Ancestry.co.uk has announced the release of the Barbados Slave Registry for 1834, CNN reports. "In 1819 the Office for the Registry of Colonial Slaves was established in London and copies of the slave registers kept by the colonies were sent to this office. Registration generally occurred once every three years. The registers continue through to 1834 when slavery was officially abolished."
The database includes information on nearly 100,000 slaves, including their names, place of origin, gender, age, place of residence, and owner. "Over the course of the next 12 months Ancestry.co.uk will publish records from a total of 23 of the UK's dependencies and colonies, which will give details of approximately 3 million slaves from across the British Empire."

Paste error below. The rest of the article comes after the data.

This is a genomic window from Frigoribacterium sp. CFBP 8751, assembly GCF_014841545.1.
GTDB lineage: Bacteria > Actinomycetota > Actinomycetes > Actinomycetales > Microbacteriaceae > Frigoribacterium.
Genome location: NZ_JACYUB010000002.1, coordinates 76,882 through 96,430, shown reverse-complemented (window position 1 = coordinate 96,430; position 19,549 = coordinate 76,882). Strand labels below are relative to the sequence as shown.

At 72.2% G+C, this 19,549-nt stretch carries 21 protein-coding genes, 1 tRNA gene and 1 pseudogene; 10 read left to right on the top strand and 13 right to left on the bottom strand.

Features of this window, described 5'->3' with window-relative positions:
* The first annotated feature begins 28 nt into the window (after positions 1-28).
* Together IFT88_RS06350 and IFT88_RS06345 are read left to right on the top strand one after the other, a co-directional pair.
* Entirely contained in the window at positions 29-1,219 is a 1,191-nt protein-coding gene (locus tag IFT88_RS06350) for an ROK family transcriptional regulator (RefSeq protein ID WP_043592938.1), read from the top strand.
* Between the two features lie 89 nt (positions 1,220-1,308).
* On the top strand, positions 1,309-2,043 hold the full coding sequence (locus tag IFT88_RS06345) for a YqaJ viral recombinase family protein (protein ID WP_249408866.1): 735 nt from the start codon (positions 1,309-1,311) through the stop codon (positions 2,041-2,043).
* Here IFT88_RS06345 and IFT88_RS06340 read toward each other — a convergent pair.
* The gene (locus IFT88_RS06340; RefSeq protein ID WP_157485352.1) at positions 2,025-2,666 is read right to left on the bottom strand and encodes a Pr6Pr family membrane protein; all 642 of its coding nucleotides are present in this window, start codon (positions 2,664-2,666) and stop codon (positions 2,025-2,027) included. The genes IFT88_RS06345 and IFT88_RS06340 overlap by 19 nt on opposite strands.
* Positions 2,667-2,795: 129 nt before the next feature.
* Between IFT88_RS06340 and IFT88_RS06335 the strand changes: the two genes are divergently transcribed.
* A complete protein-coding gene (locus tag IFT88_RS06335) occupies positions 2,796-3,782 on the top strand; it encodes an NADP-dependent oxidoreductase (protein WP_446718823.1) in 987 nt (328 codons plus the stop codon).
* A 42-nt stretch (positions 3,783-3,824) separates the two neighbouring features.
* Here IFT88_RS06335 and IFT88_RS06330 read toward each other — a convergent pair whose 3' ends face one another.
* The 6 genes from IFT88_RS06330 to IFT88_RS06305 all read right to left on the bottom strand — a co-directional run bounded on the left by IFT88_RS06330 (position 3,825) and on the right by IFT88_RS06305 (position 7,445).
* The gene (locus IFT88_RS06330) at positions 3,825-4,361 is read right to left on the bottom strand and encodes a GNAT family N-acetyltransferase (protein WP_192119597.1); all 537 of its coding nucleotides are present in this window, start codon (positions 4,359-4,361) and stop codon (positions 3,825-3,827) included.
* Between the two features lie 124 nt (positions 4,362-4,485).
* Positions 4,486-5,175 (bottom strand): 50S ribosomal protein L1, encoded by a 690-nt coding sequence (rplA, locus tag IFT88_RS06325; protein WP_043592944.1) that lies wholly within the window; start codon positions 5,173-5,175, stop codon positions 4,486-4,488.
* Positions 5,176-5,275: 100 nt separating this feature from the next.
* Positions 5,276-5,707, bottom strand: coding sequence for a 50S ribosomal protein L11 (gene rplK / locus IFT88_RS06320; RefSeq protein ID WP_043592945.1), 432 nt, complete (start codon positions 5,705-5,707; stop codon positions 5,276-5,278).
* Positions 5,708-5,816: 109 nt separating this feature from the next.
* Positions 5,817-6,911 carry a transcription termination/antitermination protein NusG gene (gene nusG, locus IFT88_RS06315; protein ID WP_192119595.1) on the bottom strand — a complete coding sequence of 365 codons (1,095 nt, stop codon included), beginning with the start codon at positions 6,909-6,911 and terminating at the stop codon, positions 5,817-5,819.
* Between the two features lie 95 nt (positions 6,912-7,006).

Digitization has totally revolutionized the genealogical research field in the past few years, and it's particularly exciting to see materials like this come online which can help people research their slave ancestry. As an Ancestry.co.uk spokesman told CNN, "With few relevant collections online, it has not been easy for those with ancestors from former British colonies or territories to research their black family history."